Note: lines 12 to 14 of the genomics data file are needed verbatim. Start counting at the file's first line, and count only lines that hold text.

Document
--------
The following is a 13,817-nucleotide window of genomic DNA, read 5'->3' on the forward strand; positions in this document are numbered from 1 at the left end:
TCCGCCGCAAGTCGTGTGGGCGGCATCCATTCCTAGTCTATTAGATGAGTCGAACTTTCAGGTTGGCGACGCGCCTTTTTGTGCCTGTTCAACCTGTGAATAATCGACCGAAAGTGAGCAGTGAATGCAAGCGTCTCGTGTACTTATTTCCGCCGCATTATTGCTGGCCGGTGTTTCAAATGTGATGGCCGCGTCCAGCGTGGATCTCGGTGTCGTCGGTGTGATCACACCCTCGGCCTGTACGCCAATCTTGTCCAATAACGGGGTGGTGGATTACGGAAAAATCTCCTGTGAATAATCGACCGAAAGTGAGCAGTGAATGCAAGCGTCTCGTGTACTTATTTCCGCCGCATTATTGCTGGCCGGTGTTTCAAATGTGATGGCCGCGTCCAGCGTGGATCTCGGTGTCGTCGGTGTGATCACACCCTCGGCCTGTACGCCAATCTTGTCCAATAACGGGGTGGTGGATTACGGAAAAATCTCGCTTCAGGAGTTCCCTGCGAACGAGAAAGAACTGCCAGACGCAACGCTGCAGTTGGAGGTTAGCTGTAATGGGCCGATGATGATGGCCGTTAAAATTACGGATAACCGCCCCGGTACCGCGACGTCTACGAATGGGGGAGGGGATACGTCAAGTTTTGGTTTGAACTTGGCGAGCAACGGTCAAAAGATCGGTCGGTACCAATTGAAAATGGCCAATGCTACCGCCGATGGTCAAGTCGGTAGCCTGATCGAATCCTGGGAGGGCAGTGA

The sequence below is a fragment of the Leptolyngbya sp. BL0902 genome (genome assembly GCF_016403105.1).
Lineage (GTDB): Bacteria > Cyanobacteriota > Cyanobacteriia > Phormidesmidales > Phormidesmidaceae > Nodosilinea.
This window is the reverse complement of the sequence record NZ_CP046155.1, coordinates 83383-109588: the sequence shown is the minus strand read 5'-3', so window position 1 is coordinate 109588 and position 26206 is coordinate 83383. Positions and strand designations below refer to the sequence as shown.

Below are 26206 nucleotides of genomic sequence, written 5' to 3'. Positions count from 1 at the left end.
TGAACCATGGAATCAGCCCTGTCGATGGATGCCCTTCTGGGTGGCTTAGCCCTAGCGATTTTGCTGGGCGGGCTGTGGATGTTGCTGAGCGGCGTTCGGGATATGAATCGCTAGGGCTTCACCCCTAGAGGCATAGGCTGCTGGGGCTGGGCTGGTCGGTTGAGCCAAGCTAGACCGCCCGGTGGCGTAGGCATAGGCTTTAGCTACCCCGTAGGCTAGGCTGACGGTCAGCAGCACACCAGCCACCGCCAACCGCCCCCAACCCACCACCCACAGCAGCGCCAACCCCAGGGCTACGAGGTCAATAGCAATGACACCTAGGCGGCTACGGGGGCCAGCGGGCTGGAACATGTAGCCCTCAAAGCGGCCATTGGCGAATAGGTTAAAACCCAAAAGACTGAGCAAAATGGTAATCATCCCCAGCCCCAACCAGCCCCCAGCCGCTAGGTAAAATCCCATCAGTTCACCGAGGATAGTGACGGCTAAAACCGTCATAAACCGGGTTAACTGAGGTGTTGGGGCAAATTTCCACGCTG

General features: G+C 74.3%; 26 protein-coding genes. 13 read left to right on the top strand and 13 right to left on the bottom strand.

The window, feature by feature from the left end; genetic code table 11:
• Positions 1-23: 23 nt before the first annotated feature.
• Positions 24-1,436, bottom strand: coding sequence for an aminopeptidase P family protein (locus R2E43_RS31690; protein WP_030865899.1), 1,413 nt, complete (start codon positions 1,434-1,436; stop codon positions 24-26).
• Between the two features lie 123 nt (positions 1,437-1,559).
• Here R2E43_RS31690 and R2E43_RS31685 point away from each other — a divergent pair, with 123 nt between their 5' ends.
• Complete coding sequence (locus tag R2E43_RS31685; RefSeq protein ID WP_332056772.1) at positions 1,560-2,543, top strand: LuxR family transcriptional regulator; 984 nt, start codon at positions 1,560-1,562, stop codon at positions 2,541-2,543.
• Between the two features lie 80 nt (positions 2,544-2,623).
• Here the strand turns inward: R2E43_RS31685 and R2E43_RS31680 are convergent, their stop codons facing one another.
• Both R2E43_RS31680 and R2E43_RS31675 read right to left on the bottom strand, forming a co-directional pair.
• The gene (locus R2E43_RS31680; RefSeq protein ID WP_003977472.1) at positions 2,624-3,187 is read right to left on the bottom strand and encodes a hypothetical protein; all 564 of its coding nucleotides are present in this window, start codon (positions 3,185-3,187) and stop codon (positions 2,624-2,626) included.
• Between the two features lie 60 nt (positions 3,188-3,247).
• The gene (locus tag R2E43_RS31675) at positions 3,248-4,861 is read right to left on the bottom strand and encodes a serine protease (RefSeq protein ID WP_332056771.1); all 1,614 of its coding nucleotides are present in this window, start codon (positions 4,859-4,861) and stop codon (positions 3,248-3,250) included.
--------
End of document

• Between the two features lie 123 nt (positions 1,437-1,559).
• Here R2E43_RS31690 and R2E43_RS31685 point away from each other — a divergent pair, with 123 nt between their 5' ends.
• Complete coding sequence (locus tag R2E43_RS31685; RefSeq protein ID WP_332056772.1) at positions 1,560-2,543, top strand: LuxR family transcriptional regulator; 984 nt, start codon at positions 1,560-1,562, stop codon at positions 2,541-2,543.